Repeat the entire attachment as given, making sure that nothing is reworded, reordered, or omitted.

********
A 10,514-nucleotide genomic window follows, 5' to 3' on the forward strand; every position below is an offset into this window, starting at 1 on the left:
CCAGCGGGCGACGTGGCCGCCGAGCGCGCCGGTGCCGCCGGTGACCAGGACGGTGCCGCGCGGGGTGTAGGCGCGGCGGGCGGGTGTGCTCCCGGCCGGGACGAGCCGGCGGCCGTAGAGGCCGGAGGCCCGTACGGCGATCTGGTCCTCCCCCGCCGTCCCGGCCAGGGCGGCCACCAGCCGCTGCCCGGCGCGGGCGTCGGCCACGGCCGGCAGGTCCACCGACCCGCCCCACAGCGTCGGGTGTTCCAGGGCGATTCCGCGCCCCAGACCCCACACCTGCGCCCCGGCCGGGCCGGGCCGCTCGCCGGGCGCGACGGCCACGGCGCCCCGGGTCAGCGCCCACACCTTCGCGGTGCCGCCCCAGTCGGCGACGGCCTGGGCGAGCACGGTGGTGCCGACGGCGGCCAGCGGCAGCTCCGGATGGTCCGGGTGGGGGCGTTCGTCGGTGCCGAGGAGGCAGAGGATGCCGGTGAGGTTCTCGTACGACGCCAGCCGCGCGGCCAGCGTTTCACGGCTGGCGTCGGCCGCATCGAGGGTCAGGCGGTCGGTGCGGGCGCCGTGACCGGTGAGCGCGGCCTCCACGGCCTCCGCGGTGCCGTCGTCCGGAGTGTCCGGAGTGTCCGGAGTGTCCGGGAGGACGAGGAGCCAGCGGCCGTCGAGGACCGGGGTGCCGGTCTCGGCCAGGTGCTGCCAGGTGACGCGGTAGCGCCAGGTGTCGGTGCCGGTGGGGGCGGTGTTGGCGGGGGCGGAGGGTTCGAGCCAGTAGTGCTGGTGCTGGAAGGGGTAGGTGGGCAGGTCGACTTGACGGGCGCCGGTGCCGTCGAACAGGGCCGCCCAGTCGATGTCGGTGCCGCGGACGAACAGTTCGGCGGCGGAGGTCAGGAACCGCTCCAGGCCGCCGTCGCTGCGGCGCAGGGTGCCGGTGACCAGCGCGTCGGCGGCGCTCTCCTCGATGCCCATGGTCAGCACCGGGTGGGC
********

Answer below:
A 10,514-nucleotide genomic window follows, 5' to 3' on the forward strand; every position below is an offset into this window, starting at 1 on the left:
CCAGCGGGCGACGTGGCCGCCGAGCGCGCCGGTGCCGCCGGTGACCAGGACGGTGCCGCGCGGGGTGTAGGCGCGGCGGGCGGGTGTGCTCCCGGCCGGGACGAGCCGGCGGCCGTAGAGGCCGGAGGCCCGTACGGCGATCTGGTCCTCCCCCGCCGTCCCGGCCAGGGCGGCCACCAGCCGCTGCCCGGCGCGGGCGTCGGCCACGGCCGGCAGGTCCACCGACCCGCCCCACAGCGTCGGGTGTTCCAGGGCGATTCCGCGCCCCAGACCCCACACCTGCGCCCCGGCCGGGCCGGGCCGCTCGCCGGGCGCGACGGCCACGGCGCCCCGGGTCAGCGCCCACACCTTCGCGGTGCCGCCCCAGTCGGCGACGGCCTGGGCGAGCACGGTGGTGCCGACGGCGGCCAGCGGCAGCTCCGGATGGTCCGGGTGGGGGCGTTCGTCGGTGCCGAGGAGGCAGAGGATGCCGGTGAGGTTCTCGTACGACGCCAGCCGCGCGGCCAGCGTTTCACGGCTGGCGTCGGCCGCATCGAGGGTCAGGCGGTCGGTGCGGGCGCCGTGACCGGTGAGCGCGGCCTCCACGGCCTCCGCGGTGCCGTCGTCCGGAGTGTCCGGAGTGTCCGGAGTGTCCGGGAGGACGAGGAGCCAGCGGCCGTCGAGGACCGGGGTGCCGGTCTCGGCCAGGTGCTGCCAGGTGACGCGGTAGCGCCAGGTGTCGGTGCCGGTGGGGGCGGTGTTGGCGGGGGCGGAGGGTTCGAGCCAGTAGTGCTGGTGCTGGAAGGGGTAGGTGGGCAGGTCGACTTGACGGGCGCCGGTGCCGTCGAACAGGGCCGCCCAGTCGATGTCGGTGCCGCGGACGAACAGTTCGGCGGCGGAGGTCAGGAACCGCTCCAGGCCGCCGTCGCTGCGGCGCAGGGTGCCGGTGACCAGCGCGTCGGCGGCGCTCTCCTCGATGCCCATGGTCAGCACCGGGTGGGC